I also couldn't help but notice when I checked out the circuit diagram for a simple defibrillator, I saw something familiar...the only real difference between this circuit and the goofy one I made above is the capacitor.
Last edited by W. Rabbit; 3/20/2013 3:37pm at .
I agree that high amps are fatal. Dartmouth's engineering department has a good chart at:
Commercial stun guns produce 1-4 mA and TASERs are 2.1 mA.
Fatal Amps are around 100 mA.
I think that we are just going to have to agree to disagree on this issue, W. Rabbit. I do not believe the sword in the video is capable of causing cardiac death. It can hurt like an SOB (and I'm sure a cut from the dual blade would hurt as well), but I don't believe a fatal shock will be delivered.
Cool link, thx!
Originally Posted by doc8404
What that Dartmouth site is saying is generally 100mA current is enough to be lethal and kill a person whether it goes directly through the heart or not. It essentially says is that if your body in general is receiving 100mA, your heart is receiving enough current through it (a few mA) to fibrillate.
But the TASER is DC, so add a few zeros to these numbers. I'm starting to think you're right, but I'd need to know more details to convince myself.
Didn't the first link you post claim the ranges were in the single- several dozen amp range (DC) for commercial stun guns? That is confusing me.
Originally Posted by doc8404
This really interests me...do you have a definitive source on the current delivery of commercial TASERS? I'd like to read it and understand better. I don't really know the differences between the columns (models) in this chart but if I'm reading it right they start at 150mA (DC), which is not the same as the 100mA (AC) the Dartmouth paper is talking about.
Theoretically all we need to do is figure out the circuit, add a 15k resistor as the human, and figure out exactly how much current he's giving himself. If we could measure the time, we could even get the joules.
Last edited by W. Rabbit; 3/20/2013 4:39pm at .
Part of the problem is that, TASERs and stun guns are not true DC. They operate on a pulse system, with a TASER delivering about 19 pulses in a second. So, you do not receive the charge in the same fashion as you would from a pure DC charge.
As far as definitive sources, this is the TASER research page link:
There's a lot of info here.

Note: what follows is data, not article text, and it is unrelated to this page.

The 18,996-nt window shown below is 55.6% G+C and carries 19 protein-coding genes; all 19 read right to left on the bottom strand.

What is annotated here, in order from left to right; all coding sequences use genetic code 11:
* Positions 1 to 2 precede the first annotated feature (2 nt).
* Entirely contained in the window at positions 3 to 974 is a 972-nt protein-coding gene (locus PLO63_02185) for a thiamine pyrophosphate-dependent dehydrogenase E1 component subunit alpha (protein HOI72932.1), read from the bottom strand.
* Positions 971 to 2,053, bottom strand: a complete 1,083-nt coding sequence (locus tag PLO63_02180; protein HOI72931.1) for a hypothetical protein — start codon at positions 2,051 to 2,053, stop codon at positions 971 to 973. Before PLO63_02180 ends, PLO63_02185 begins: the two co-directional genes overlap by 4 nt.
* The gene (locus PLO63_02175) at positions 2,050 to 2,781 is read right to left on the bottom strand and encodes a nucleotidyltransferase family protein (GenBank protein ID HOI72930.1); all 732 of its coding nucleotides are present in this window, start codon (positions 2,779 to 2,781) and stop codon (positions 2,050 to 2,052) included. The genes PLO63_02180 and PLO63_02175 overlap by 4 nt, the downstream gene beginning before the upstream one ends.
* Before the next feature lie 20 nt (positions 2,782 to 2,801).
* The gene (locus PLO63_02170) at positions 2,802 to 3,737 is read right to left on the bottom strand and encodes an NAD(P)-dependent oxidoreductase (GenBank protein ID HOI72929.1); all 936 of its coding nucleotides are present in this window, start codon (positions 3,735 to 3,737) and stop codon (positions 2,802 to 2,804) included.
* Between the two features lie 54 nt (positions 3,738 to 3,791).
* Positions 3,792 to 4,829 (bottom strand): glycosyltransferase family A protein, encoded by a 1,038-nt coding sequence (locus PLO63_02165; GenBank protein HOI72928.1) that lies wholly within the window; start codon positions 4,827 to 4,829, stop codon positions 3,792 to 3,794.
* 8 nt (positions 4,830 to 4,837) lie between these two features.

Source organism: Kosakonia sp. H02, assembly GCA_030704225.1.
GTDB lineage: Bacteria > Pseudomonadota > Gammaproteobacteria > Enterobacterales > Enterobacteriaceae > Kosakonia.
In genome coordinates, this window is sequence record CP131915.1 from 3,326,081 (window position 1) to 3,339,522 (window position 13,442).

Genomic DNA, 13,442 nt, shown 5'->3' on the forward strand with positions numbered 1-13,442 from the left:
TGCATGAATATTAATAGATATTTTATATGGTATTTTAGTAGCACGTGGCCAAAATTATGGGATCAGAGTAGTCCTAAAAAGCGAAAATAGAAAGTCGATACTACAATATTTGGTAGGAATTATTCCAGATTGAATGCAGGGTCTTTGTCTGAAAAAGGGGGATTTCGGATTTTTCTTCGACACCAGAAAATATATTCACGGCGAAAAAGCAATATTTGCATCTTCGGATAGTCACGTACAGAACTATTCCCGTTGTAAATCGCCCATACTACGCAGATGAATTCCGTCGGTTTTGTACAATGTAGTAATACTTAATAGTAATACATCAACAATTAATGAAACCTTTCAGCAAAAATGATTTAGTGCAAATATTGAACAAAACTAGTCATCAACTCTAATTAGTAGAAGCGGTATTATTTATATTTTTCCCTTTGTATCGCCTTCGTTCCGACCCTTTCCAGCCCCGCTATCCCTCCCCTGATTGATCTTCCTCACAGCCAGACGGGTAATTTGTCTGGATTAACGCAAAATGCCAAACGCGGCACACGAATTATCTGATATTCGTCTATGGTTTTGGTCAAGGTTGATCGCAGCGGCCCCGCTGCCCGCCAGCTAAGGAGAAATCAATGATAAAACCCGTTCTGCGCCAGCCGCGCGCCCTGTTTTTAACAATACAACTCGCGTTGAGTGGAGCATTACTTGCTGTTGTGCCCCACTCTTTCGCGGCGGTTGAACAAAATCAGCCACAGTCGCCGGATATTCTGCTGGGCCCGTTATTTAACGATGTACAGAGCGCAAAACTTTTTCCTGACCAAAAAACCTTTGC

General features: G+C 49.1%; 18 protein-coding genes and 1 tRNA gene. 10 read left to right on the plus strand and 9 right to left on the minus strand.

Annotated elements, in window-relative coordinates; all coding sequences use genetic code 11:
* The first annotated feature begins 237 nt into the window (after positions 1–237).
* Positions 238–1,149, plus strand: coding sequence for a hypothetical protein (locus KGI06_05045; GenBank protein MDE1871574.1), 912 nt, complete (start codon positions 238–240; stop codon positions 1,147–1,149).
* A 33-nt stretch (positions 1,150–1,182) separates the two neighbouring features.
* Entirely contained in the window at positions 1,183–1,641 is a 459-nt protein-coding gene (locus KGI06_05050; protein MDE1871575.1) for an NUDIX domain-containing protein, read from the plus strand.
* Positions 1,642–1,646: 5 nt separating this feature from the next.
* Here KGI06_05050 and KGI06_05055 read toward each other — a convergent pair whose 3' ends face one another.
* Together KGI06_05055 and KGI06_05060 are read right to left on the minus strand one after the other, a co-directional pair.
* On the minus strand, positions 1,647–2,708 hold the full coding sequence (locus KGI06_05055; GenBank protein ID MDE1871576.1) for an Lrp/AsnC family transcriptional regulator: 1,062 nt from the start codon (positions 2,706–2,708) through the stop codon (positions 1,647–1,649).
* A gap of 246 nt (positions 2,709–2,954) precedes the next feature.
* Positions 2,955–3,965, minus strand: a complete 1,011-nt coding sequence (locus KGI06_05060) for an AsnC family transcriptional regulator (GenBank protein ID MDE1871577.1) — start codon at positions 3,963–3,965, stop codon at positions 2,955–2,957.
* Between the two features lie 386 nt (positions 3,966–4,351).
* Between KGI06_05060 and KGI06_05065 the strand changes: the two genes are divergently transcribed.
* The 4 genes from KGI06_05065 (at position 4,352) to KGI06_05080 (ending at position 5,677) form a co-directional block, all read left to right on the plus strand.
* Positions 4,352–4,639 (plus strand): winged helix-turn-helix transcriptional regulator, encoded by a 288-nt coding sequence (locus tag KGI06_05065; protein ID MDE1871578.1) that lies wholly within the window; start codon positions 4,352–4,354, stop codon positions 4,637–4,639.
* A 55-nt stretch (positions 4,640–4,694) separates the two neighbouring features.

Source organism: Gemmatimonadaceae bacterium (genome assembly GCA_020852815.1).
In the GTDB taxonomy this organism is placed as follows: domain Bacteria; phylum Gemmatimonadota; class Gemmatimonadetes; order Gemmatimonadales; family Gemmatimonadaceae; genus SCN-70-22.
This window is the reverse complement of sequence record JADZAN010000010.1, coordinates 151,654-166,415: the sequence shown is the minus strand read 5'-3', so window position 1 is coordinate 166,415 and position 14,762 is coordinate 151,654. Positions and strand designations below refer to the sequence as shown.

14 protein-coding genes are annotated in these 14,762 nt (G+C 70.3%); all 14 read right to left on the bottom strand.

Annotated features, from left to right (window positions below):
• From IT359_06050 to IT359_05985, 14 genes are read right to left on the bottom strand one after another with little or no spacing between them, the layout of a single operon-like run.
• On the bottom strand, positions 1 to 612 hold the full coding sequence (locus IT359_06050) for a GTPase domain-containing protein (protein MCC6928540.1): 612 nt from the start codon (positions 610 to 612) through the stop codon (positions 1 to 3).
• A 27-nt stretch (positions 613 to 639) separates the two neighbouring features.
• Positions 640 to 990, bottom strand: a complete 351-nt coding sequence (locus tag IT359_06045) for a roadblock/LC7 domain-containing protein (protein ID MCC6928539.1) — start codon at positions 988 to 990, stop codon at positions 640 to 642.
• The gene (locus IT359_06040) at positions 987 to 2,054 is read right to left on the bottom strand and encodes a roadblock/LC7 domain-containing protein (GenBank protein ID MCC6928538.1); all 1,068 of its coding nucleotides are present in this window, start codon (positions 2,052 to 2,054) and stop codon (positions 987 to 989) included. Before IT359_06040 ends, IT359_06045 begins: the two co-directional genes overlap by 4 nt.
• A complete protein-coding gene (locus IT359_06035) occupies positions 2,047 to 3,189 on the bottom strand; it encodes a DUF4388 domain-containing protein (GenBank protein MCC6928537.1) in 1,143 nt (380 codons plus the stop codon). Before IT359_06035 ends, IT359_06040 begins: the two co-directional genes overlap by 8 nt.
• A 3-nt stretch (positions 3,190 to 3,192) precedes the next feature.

As far as the earlier PhD candidate's thesis; you're right. His chart does list the M26 at 15A and the X26 at 3.5A. I don't know where he got the 15A from, I can only find a max of 3.6mA for the M26, and that's for a discontinued model.
The chart does, however, list the time. TASER delivers a 5 second discharge, unless the trigger is held down longer, or the device is turned of early.
So, I was curious. Using a resistance of 300 ohms from here:
I found this:
0.0021 milliamps (squared is 0.00000441 milliamps)
The square above times the resistance is 0.001323
Since the TASER cycles at 19 cycles a second, the time is 0.052631579
Power times time is: 0.069631579
So the Joules is 0.069 Joules.
Assuming my math is right, I google-fu'd this.
The total resistance is much higher. 300 ohms is just the internal resistance, you have to factor in the skin resistance twice. From that source:
Rtotal = Rskin(in) + Rinternal + Rskin(out)
Rskin can range from 1kOhm for wet skin to 100 kOhm for very dry skin.
So the real resistance from hands to chest to feet to ground is at least 2.3kOhm and could be as high as 0.2 megaohms.
Where did you get 0.0021 milliamps? That seems really, really low.
My apologies, I miss typed. The Taser is 2.1mA, so it's 0.0021 amps, not milliamps.
Using your resistance of 2.3kOhm, and 0.0021 amps, I get
0.000496316 joules, or 4.96316 × 10-7 kilojoules.
I'm pretty sure I screwed something up in the math. But, I give. All I'm doing is plugging numbers into online formulas, not really understanding the formula its self.
I do have to say, compared to a lot on the "discussions" I witness on this site, with no outside discussions on Hitler and the like, I've been finding this pretty interesting.